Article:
The Wages of Sin by Kaite Welsh is a page-turning tale of murder, subversion, and vice in which a female medical student in Victorian Edinburgh is drawn into a murder investigation when she recognizes one of the corpses in her anatomy lecture.
A prostitute is murdered in late-nineteenth-century Edinburgh, and no one cares. The early demise of a woman of ill repute is of no concern to the Scottish capital’s society, high or low. No one, that is, apart from Miss Sarah Gilchrist, who is studying at the University of Edinburgh’s medical school.
The year is 1882, and it’s the first time women have been allowed admission to the school. Sarah is studying to be a doctor despite stern opposition from her family, the establishment, and society in general. This is a time when women are deemed inferior to men, and the behavior of men—in public and private—reflects this in many different ways. Brothels, where fallen women ply their trade, are sneered at and whispered about, yet the veil of double standards—which knows no bounds—is thrown over these establishments so members of the higher echelons of society can avail themselves of the wares, safe from people they consider nosy liberals or those with prying eyes.
One would not expect a young woman of Sarah’s position to come into contact with people from that world, but she feels an affinity for those less fortunate than herself, as she had to flee London from a scandal that branded her a fallen woman. In Edinburgh, she hopes to rebuild her life and move on in her profession of choice: medicine. When she is not studying or attending lectures, she gives help and medical advice to those who live on and under the streets of an Edinburgh that is a world away from the cosy drawing rooms, fine port, and cigars of high-society Scotland.
Unexpectedly, one of the poor young women she has come into contact with ends up on the slab in the medical school, ready for a class to learn the finer points of anatomy. The fact that Sarah thinks the girl may have been been murdered is of no matter. She is dead, and how the people come to meet their fate before they contribute to the learning of young medical students is of no concern to the authorities or the University.
Sarah sets off on a trail to find out exactly what happened to the unfortunate young woman. Fallen women deserve justice the same as anyone else. The journey takes her on a dangerous path—a very dangerous one, indeed. Sarah investigates in a way Sherlock Homes would have been proud of, but there is one problem: she has no Watson is in the shadows to protect her back.
I stepped into the entrance hall, nearly walking into a man who had come downstairs. Given his rumpled appearance and the silence from the room above the parlor, I suspected he had been one of the men upstairs, but which, I couldn’t possibly imagine. I tried not to stare after him as he left, wondering what on earth persuaded him to do what he had recently been doing—not to mention exactly what it was he had been engaged in. A few moments after the door slammed shut behind him, a lithe young man of around eighteen with a shock of black hair and a slightly pinched-looking face slouched downstairs. He glanced at me and smirked.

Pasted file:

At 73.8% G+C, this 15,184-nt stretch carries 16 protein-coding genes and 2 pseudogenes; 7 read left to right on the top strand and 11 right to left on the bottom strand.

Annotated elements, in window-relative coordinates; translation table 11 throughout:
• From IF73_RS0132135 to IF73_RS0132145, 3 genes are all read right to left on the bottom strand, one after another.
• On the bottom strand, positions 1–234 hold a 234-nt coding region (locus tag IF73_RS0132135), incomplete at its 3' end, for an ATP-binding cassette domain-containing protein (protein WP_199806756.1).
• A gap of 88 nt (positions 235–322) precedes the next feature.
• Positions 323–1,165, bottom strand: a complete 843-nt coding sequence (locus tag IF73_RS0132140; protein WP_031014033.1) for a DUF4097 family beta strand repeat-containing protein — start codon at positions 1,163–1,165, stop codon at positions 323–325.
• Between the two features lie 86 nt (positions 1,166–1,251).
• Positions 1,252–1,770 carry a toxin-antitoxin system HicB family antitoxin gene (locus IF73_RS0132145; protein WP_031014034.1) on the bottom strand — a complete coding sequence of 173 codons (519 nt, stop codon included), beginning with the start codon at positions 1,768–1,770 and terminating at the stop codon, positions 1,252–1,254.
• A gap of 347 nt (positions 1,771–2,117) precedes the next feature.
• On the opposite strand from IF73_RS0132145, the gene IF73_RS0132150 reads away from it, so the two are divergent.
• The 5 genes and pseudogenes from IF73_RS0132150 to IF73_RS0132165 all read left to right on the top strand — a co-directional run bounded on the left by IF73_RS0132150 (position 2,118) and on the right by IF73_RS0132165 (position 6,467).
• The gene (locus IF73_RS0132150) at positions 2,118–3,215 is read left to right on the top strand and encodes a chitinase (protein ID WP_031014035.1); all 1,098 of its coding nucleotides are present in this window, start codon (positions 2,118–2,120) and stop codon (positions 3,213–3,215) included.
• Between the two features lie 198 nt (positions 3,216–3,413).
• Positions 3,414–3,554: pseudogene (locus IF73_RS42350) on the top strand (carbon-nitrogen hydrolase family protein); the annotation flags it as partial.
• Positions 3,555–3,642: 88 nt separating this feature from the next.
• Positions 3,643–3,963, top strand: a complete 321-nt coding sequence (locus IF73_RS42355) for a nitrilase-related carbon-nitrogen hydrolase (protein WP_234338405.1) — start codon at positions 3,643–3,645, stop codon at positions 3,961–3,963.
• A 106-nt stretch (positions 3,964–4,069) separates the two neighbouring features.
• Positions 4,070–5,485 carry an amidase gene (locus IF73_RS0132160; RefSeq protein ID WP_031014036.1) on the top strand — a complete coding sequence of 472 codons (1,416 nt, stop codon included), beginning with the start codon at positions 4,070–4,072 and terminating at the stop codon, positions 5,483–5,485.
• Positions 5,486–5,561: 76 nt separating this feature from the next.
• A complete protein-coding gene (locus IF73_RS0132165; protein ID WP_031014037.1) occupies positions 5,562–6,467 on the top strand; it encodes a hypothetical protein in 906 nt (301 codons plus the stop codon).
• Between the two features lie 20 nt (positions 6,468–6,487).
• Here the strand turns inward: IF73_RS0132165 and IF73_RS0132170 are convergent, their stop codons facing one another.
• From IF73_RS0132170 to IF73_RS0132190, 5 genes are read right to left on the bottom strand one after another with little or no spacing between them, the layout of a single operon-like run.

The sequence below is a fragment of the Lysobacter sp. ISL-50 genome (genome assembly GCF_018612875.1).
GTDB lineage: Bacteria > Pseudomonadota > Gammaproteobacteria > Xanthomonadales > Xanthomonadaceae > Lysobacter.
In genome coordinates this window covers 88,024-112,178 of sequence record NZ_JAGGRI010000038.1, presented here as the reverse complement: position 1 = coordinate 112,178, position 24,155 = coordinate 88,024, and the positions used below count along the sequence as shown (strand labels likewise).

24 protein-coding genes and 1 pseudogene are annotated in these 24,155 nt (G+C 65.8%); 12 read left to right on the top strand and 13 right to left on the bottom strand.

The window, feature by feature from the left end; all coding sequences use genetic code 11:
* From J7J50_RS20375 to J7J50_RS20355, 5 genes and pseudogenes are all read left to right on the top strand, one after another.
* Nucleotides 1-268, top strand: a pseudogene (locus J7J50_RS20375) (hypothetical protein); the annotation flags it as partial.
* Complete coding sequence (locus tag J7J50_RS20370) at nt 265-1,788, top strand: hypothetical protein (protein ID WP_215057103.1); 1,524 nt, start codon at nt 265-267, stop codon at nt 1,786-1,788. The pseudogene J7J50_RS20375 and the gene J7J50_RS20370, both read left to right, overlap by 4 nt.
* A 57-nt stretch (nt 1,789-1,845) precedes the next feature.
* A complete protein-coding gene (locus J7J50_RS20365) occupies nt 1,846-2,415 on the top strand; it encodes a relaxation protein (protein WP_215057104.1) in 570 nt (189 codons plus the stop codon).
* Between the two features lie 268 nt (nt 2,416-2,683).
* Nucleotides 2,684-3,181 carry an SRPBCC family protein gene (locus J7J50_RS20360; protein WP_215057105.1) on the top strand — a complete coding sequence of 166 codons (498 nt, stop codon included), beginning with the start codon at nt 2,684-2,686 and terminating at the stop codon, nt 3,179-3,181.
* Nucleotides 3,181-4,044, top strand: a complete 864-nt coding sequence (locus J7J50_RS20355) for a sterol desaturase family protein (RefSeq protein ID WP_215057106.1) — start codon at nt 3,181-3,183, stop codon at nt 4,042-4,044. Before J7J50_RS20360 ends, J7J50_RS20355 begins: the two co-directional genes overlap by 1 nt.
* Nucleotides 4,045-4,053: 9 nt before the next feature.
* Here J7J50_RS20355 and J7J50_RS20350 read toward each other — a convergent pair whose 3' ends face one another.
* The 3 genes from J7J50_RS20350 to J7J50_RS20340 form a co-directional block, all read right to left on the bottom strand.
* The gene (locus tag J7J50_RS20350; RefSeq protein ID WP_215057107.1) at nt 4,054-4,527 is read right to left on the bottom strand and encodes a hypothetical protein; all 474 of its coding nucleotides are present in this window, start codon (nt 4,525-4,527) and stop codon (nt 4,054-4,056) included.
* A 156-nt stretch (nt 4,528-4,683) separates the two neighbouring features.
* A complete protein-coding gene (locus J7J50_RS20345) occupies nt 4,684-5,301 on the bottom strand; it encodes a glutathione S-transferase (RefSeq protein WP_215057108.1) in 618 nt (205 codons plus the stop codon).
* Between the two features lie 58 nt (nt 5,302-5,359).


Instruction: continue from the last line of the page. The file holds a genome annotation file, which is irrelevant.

“Another new girl, Mother McAllister?” he asked. I didn’t stay to hear her reply.
I stepped into the street hesitantly, the twilight having given place to lurking darkness. Although the narrow, winding cobbled path was sheltered by tenements from the harsh November winds, it somehow seemed colder down here. Figures shoved past me, without a word of apology. I would be lucky to emerge with my purse, not to mention what little was left of my virtue. I couldn’t imagine living here, although people clearly did.
I walked steadily onward, refusing to turn and flee back to the light, much as I dearly wanted to.
I don’t know how many tasks Kaite Welsh set out for herself when planning to write The Wages of Sin, but what she has achieved—for me—is a top-class crime thriller, a riveting social documentary, and a fascinating historical novel. Three for the price of one. No Scotsman I know, including myself, would be able to resist a bargain of such immense quality—and neither should anyone else. Brilliant writing will continue to pour from her pen, and I suspect she will continue to set the bar even higher than she already has with this book—her first, and a total gem.
The central characters are strong and well-drawn without being contrived. She captures the setting of old Edinburgh perfectly. I was brought up there, and many parts of the city have not changed in the slightest since 1872. The slimy, dripping walls of the tenements, with their human flotsam hoping for a better day to come, sitting strangely with the homes and lifestyles of the rich and powerful living lives so opulent it would take your breath away. Neither knows of the others’ existence unless they meet in the brothels and drug dens of a town in a country with weather so foul it would make a grown person drop to their knees and pray for warmer climes.
The writing is sublime, and Kaite Welsh doesn’t hold back with her powers of description:
I saw myself through Fiona’s world-weary tired eyes—a naïve young lady wandering the slums like a tourist along the streets of Paris, protected only by the false sense of invulnerability that wealth and privilege afforded.
If this book sells like I think it will, then Kaite Welsh’s Wages of Sin will be considerable.
See also: Review: I See You by Clare Mackintosh
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Dirk Robertson is a Scots thriller writer, currently in Virginia where he is promoting literacy and art projects for young gang members. When not writing, tweeting, or blogging on the Mystery Writers of America website, he designs and knits clothes and handbags from recycled rubbish.